In light of the Oxfam and Red Cross scandals, the full details of which are now coming to light, it is a good time to reflect on this and other issues that have befallen charities and their trustees.
In the same way companies and their directors can be held liable for mistakes and mismanagement of the business, charities and their trustees can have legal actions and regulatory investigations against them, including personally. As has already happened with Oxfam, investigations are underway by a number of governmental and regulatory bodies for which legal costs, fines and penalties will no doubt be levied against the charity and potentially, if found culpable, individual trustees.
As a result of these shocking discoveries, regulatory bodies will now put all charities under even greater scrutiny. As confirmed by Vicky Browning, leader of the Association of Chief Executives of Voluntary Organisations (Acevo)
“If we want charities to be transparent we’re unfortunately going to hear more about things going wrong as we uncover them.” She also stated: “If we are going to continue to do the work we are most proud of, we must actively confront the parts of the sector we are most ashamed of.”
The Charity Commission has launched a statutory inquiry into Oxfam as part of its duty to promote trust and public confidence in charities was to be expected, but the Commission also has to reassure an increasingly sceptical audience that its own regulatory culture is rigorous and diligent enough to deserve trust and confidence.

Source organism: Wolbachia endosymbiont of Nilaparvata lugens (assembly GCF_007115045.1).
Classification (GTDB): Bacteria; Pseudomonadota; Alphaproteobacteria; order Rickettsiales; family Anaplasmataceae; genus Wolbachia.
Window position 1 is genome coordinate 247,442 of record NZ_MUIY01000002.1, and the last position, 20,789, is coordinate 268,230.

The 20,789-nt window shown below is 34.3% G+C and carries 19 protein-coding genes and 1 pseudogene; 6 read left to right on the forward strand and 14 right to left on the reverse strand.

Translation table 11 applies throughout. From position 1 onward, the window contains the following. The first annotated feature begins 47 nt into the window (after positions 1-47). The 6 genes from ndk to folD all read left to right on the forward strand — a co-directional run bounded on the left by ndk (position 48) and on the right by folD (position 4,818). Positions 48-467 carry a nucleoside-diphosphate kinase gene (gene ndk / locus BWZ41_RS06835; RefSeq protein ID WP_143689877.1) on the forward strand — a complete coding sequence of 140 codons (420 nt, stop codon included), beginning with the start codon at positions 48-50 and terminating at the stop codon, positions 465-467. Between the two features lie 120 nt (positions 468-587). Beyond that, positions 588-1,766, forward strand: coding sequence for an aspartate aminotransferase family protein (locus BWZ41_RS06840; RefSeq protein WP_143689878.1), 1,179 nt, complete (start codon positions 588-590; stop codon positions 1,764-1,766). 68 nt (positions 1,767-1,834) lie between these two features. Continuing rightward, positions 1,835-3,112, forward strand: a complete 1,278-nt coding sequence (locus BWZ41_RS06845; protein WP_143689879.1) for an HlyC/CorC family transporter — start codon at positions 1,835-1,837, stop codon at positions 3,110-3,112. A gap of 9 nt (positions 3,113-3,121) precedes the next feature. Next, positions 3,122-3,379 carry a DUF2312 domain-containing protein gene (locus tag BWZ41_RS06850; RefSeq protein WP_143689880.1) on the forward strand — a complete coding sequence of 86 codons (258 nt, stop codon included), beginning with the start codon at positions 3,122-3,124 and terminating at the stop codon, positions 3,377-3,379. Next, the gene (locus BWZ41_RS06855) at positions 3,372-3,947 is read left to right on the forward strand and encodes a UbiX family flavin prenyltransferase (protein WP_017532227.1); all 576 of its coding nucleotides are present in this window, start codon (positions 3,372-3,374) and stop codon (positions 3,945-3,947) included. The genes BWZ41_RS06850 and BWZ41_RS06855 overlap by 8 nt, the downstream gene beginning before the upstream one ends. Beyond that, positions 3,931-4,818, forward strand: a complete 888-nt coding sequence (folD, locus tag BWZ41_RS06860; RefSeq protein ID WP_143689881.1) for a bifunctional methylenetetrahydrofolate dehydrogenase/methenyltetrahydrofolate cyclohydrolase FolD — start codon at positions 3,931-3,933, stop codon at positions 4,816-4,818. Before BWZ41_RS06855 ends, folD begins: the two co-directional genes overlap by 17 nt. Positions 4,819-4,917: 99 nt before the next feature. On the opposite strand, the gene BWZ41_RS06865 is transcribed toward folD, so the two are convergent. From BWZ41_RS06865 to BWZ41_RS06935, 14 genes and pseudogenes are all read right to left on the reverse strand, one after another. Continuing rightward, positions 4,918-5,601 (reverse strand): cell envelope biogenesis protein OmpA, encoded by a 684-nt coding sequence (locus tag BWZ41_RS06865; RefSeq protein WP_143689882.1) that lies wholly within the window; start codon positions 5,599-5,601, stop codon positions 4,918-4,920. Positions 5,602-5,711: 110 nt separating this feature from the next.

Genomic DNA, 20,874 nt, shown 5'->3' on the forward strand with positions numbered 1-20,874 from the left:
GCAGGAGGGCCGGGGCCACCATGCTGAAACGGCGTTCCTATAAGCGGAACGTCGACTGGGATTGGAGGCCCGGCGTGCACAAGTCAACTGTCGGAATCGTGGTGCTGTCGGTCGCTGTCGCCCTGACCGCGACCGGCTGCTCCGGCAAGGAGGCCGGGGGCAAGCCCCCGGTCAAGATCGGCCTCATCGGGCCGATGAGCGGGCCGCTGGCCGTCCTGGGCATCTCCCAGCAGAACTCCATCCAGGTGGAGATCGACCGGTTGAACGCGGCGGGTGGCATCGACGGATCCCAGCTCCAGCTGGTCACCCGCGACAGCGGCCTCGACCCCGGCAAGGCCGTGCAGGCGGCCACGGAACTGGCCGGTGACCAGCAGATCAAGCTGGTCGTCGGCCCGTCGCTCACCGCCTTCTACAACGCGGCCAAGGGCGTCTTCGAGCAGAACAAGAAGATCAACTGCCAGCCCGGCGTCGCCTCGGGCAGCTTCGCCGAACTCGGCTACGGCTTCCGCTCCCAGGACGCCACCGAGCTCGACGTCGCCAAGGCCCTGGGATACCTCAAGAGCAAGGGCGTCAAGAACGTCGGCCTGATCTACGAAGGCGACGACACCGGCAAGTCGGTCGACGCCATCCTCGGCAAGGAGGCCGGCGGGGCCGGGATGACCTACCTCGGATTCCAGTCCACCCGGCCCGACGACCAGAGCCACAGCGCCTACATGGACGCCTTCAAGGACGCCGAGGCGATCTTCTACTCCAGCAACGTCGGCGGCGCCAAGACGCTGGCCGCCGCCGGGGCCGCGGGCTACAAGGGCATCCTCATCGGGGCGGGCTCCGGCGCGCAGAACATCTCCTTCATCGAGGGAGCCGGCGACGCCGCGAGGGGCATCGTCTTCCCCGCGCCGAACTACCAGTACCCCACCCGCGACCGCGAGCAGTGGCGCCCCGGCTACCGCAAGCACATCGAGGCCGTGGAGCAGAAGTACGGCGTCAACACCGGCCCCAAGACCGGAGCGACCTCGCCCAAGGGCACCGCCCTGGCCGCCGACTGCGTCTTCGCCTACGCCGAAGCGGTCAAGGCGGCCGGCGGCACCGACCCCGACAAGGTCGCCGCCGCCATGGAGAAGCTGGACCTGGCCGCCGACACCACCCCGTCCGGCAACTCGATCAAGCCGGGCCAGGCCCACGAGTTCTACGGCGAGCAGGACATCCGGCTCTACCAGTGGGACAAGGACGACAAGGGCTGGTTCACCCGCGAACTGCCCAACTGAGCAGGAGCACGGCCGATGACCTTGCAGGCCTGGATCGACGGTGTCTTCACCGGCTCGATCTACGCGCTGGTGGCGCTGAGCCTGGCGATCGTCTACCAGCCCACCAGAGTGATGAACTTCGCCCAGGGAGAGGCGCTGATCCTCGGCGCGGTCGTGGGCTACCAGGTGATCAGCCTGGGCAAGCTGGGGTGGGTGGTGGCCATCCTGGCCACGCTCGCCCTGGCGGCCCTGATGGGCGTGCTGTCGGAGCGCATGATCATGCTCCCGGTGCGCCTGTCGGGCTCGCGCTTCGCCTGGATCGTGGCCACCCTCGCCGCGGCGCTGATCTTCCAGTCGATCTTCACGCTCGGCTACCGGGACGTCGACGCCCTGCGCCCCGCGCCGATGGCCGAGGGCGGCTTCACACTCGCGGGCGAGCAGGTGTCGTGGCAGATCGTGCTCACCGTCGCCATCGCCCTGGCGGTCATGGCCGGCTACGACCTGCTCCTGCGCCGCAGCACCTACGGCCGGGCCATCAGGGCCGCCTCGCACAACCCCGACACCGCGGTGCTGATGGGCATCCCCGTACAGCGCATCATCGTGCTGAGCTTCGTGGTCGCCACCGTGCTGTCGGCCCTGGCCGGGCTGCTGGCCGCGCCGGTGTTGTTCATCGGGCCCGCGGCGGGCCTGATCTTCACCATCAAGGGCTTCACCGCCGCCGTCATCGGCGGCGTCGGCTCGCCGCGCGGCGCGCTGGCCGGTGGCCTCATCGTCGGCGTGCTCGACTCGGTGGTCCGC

It can be any type of conduct of the organisation and their people that the trustees are at risk of fallout following breaches of appropriate practice. It was less than three years ago when the sector was rocked by the exposure of acute governance and financial failings in the charity, Kids Company, which collapsed following widespread fundraising malpractice. The Insolvency Service
is to bring disqualification proceedings against the former directors to have them disqualified from running or controlling companies for periods of between two-and-a-half and six years.
So what does this mean for charities in the future? Well, two immediate implications spring to mind:
A reduction in donations and the financial impact this will have on a charities ability to undertake the work they do combined with the pressure and scrutiny this will put on their finances.
Their inability to attract trustees. In 2017 the Charity Commission stated 1 in 5 charities had unfilled vacancies for trustees. That number is now only likely to increase. In desperation to fill the roles, could this lead to lower quality / less qualified trustees with potential impact further down the line? Potentially, a vicious circle.
One way charities can look to alleviate the fears trustees may have over taking up a position would be to evidence that they have insurance protection in place. A correctly purchased charity trustees indemnity insurance
policy, would provide protection for the trustee should an allegation of a "wrongful act" be made against them - potentially covering the costs that would arise from being dragged into an investigation or litigation.
Original article posted by Plus Risk.
This guide is for information purposes and based on sources we believe are reliable, the general risk management and insurance information is not intended to be taken as advice with respect to any individual circumstance and cannot be relied upon as such.